One of the topics that crops up time and again in accounts of cohousing failure is that of unrealistic expectations. Life in a cohousing community has a lot to commend it (of course) – but it’s not going to be much fun for people who assume they’re always going to get their own way. One group in the US tells newcomers: “We’ll try to give you 90% of what you want.” – a healthy reminder that consensus decision making involves give and take on all sides, and a lot of searching for solutions that everyone can live with.

Another, rather sad, story tells of a new family moving into a cohousing community. In order to make them feel welcome, their new neighbours cooked a meal and left it on the kitchen table, ready for when they arrived. The effect on the newcomers was to undermine their sense of privacy and security, knowing that others had access to their house and might let themselves in at any time without warning. Often, we assume that others have – or should have – the same set of values that we ourselves hold, and it comes as a shock when we realise that people we’re cohousing with have different views and habits.

What this means, I suppose, is that as well as the laughs and excitement, there are going to be plenty of disagreements and misunderstandings before we eventually move into our new homes, and – crucially – afterwards, too. But most of the people I’ve talked to who are currently living in cohousing would say that any tears and disappointments are more than outweighed by the benefits and fun of living alongside neighbours who are committed to watching out for them and sharing time and resources with them.

Will cohousing make me happier? It’s possible. Will I regret investing the time, energy and pain to make it happen? I don’t think so.

Published 17/7/14   11:58AMby Ali Phelps

Cohousing advantages - a personal reflection

Guest blog by Ali Phelps, a long-standing member of ChaCo

I’m not sure whether an inner city environment causes poor mental health or whether people experiencing it are there because of cheaper, rented or social housing, but I do know for certain that many of our neighbours, over my 42 years in Chapeltown, have been affected by a wide variety of social and psychiatric stresses. Cohousing is brilliant from this perspective. Although it isn’t planned from a medical point of view, lots about it can prevent or alleviate mental distress.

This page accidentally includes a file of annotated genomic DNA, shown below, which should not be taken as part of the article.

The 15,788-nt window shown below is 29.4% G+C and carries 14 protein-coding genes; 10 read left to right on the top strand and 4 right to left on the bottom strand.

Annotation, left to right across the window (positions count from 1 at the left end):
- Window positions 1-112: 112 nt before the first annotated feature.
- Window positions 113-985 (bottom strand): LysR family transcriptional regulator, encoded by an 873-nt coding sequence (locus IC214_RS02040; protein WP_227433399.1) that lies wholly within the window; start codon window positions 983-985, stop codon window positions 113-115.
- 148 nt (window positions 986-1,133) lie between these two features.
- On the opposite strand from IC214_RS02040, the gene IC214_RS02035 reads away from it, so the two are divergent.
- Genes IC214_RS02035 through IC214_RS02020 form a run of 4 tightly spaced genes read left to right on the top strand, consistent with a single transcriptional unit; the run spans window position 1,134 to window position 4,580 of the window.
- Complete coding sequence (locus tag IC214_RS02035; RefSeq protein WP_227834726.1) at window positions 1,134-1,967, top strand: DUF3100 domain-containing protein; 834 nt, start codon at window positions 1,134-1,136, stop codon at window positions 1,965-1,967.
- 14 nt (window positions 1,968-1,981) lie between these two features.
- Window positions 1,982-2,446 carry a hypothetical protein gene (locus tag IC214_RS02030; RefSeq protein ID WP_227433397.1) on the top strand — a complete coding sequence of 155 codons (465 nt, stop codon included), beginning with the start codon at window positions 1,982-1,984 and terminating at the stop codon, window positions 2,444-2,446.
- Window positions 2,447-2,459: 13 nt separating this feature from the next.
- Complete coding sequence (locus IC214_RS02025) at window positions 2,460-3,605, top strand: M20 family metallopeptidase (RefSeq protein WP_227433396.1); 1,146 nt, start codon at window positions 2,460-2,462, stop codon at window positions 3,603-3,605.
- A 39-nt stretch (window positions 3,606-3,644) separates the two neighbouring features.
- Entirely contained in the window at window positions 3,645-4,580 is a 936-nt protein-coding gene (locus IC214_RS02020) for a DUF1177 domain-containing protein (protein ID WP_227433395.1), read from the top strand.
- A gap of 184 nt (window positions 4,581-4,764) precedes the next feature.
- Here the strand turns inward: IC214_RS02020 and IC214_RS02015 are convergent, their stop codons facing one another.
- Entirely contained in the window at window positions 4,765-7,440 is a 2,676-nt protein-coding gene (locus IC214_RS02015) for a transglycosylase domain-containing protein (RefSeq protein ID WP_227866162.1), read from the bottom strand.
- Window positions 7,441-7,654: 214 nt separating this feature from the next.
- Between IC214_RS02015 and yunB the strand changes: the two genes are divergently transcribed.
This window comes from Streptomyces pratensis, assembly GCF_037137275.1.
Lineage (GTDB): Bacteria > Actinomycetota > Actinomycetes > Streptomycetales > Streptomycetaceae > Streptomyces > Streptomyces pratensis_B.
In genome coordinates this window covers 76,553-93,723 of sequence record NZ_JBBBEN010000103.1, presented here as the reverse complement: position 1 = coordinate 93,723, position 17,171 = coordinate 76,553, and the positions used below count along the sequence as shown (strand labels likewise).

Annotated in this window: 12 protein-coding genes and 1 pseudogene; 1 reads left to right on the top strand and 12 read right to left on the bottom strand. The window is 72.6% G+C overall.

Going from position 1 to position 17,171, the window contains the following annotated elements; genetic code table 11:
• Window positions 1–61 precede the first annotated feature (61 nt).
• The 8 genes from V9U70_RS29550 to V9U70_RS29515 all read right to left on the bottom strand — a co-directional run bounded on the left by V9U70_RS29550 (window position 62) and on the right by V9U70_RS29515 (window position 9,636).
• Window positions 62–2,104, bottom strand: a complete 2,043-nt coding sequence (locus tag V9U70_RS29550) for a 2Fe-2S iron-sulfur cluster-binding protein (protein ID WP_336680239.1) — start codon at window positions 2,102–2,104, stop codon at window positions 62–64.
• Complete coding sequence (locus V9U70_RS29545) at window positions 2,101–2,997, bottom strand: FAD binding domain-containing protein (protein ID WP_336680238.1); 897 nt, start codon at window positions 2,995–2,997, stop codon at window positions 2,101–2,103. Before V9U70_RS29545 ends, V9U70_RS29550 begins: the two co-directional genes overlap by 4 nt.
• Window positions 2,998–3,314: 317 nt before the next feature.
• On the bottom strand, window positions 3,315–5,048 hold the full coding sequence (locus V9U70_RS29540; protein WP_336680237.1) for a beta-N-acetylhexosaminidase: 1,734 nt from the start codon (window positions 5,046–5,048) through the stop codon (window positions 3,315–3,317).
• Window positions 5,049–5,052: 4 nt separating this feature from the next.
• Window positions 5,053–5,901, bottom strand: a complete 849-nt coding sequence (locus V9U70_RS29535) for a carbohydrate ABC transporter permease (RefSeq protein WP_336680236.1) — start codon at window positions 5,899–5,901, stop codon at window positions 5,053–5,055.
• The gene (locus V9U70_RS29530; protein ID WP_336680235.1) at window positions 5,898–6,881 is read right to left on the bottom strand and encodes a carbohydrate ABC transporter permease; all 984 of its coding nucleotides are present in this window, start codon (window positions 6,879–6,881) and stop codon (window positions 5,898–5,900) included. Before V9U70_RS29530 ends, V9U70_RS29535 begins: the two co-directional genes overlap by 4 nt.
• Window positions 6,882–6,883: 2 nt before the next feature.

In cohousing, individuals agree to meet each other intentionally through some shared meals, work groups and joint decision-making as well as expecting many accidental encounters because of the architecture and landscaping of the project. So if anyone’s pattern of behavior changes, or they become withdrawn, it will be noticed. People vary greatly in their need for privacy and interaction and cohousing is flexible enough to meet a wide range of expectations. Casual greetings, practical task-focused exchanges or philosophical conversations can all be a natural part of cohousing, and will enrich community life. For any members with distant or alienated families, the cohousing group may be the natural place for sharing joys and sorrows, and for support through times of illness and other stresses. The group can be helpful in reducing the likelihood of over-dependent relationships.

Life rhythms

Some residents will not be in full-time paid employment. Cultivating shared allotments, using the workshops, interacting with schools, training groups, the elderly, sporting and creative community groups as well as taking responsibility for shared meals, maintenance, cleaning and recycling will all provide ‘work’ type opportunities for purposeful daily activity. Prospective residents already have a wide range of skills to share – musical, creative, artistic and dexterous, which may contribute to the relaxation of the whole group. The space we design will lend itself to possible community celebrations of Bonfire Night, New Year(s), harvest and the Big Lunch as well as the variety of faith groups represented being able to share particular festivals, as appropriate. The rhythms of planting, tending, reaping and using food are always life-affirming and health-promoting.